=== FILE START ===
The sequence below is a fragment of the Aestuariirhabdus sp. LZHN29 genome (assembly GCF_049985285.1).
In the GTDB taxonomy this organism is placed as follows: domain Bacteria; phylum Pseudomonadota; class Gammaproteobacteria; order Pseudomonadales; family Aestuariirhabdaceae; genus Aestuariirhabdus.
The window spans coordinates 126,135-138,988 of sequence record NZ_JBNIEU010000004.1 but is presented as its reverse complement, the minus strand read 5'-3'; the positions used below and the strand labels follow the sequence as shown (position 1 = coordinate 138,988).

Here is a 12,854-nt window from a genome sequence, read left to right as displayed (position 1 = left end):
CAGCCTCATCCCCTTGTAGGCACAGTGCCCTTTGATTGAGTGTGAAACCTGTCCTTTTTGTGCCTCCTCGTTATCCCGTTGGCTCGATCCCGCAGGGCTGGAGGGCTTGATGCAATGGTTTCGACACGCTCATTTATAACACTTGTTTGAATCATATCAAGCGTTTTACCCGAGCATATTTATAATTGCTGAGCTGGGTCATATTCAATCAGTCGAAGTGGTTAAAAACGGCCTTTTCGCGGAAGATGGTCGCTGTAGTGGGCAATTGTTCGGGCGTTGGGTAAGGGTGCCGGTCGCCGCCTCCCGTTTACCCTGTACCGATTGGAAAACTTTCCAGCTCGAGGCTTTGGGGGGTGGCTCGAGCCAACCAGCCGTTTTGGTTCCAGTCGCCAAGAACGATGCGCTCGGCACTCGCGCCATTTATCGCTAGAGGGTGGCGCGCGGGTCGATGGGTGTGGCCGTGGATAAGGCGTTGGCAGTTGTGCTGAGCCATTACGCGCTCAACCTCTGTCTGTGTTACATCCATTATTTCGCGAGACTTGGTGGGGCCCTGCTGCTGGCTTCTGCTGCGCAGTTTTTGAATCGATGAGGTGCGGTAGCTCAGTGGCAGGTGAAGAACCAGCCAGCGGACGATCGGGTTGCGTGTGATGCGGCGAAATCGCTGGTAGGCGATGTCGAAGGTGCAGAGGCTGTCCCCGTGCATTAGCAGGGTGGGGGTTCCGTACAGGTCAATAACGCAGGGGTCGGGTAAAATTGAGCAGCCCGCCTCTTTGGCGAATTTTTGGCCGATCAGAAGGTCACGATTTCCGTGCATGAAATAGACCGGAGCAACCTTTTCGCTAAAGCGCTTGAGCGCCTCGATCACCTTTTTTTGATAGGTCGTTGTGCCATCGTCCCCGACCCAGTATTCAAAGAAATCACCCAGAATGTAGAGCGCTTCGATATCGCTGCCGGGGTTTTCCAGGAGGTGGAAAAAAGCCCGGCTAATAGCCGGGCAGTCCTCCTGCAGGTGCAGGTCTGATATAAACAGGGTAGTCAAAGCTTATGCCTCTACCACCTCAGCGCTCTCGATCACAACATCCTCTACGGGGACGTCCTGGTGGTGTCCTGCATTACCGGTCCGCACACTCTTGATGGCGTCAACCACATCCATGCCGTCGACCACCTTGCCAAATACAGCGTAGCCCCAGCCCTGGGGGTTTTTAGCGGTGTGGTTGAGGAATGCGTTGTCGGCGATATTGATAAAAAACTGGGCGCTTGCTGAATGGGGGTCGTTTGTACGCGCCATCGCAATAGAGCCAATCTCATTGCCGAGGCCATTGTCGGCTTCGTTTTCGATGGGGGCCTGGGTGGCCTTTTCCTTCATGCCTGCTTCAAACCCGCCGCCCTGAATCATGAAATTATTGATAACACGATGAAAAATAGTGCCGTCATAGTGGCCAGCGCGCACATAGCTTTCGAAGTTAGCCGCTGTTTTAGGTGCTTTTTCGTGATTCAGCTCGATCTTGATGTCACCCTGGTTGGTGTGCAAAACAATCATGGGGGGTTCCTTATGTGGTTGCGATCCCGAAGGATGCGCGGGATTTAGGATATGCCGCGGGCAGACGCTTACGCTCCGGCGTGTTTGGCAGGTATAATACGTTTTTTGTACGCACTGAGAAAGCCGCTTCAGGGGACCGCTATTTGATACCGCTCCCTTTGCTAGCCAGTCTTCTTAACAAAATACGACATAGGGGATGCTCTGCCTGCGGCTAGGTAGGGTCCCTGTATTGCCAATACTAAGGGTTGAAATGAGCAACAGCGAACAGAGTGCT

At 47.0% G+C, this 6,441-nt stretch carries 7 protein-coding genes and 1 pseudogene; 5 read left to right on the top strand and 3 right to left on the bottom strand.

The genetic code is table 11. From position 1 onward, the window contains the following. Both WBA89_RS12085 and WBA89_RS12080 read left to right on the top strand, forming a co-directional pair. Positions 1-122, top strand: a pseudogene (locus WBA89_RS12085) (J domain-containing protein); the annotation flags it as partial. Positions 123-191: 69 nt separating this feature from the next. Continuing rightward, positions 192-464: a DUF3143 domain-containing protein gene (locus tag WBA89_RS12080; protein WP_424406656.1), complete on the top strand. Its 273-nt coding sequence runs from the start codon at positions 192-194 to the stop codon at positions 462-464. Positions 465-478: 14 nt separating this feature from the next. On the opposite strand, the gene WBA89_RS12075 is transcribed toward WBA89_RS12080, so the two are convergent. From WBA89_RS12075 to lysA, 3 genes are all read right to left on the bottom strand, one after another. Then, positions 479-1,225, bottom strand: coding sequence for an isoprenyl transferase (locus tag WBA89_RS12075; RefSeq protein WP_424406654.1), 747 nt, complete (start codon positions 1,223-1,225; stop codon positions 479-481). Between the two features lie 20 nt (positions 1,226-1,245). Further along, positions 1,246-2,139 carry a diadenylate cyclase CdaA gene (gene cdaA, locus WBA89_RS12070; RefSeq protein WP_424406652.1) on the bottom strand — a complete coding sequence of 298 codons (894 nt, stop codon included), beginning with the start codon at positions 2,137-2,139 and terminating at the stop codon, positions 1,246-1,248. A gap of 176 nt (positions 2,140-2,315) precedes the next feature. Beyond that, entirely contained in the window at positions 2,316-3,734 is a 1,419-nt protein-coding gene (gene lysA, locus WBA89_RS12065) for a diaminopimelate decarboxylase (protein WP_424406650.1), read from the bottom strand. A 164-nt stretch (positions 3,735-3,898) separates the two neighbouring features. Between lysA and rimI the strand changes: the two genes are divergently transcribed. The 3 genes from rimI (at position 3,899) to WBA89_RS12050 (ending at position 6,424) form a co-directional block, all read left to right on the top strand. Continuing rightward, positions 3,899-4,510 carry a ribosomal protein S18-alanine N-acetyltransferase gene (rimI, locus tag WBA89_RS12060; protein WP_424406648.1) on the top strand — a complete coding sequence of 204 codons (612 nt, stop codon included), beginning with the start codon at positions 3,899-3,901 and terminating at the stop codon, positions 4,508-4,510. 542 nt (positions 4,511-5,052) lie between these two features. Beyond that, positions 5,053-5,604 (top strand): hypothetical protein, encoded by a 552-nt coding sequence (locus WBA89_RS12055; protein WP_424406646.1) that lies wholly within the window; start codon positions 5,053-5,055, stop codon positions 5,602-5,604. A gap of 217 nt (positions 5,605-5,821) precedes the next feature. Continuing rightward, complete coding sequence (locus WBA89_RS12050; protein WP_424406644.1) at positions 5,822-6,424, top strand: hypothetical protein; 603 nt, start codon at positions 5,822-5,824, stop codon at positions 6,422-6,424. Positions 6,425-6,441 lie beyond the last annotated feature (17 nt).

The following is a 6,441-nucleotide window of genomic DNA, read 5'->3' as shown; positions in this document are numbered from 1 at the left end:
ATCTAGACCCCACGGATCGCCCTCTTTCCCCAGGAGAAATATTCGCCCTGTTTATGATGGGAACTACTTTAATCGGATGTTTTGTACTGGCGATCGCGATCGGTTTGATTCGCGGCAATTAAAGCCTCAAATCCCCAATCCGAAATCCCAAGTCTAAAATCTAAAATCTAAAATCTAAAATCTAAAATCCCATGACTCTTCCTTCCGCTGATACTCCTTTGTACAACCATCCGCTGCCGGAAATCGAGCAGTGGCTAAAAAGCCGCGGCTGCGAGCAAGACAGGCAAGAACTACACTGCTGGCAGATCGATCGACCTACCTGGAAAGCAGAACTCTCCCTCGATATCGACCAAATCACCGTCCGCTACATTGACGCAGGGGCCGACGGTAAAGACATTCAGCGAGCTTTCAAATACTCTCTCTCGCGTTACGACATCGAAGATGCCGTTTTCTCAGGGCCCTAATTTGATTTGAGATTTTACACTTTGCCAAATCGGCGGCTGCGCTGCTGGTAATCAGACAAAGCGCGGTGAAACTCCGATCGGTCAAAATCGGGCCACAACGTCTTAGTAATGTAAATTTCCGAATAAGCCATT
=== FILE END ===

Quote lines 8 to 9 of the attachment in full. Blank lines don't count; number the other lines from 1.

The following is a 6,441-nucleotide window of genomic DNA, read 5'->3' as shown; positions in this document are numbered from 1 at the left end:
ATCTAGACCCCACGGATCGCCCTCTTTCCCCAGGAGAAATATTCGCCCTGTTTATGATGGGAACTACTTTAATCGGATGTTTTGTACTGGCGATCGCGATCGGTTTGATTCGCGGCAATTAAAGCCTCAAATCCCCAATCCGAAATCCCAAGTCTAAAATCTAAAATCTAAAATCTAAAATCTAAAATCCCATGACTCTTCCTTCCGCTGATACTCCTTTGTACAACCATCCGCTGCCGGAAATCGAGCAGTGGCTAAAAAGCCGCGGCTGCGAGCAAGACAGGCAAGAACTACACTGCTGGCAGATCGATCGACCTACCTGGAAAGCAGAACTCTCCCTCGATATCGACCAAATCACCGTCCGCTACATTGACGCAGGGGCCGACGGTAAAGACATTCAGCGAGCTTTCAAATACTCTCTCTCGCGTTACGACATCGAAGATGCCGTTTTCTCAGGGCCCTAATTTGATTTGAGATTTTACACTTTGCCAAATCGGCGGCTGCGCTGCTGGTAATCAGACAAAGCGCGGTGAAACTCCGATCGGTCAAAATCGGGCCACAACGTCTTAGTAATGTAAATTTCCGAATAAGCCATT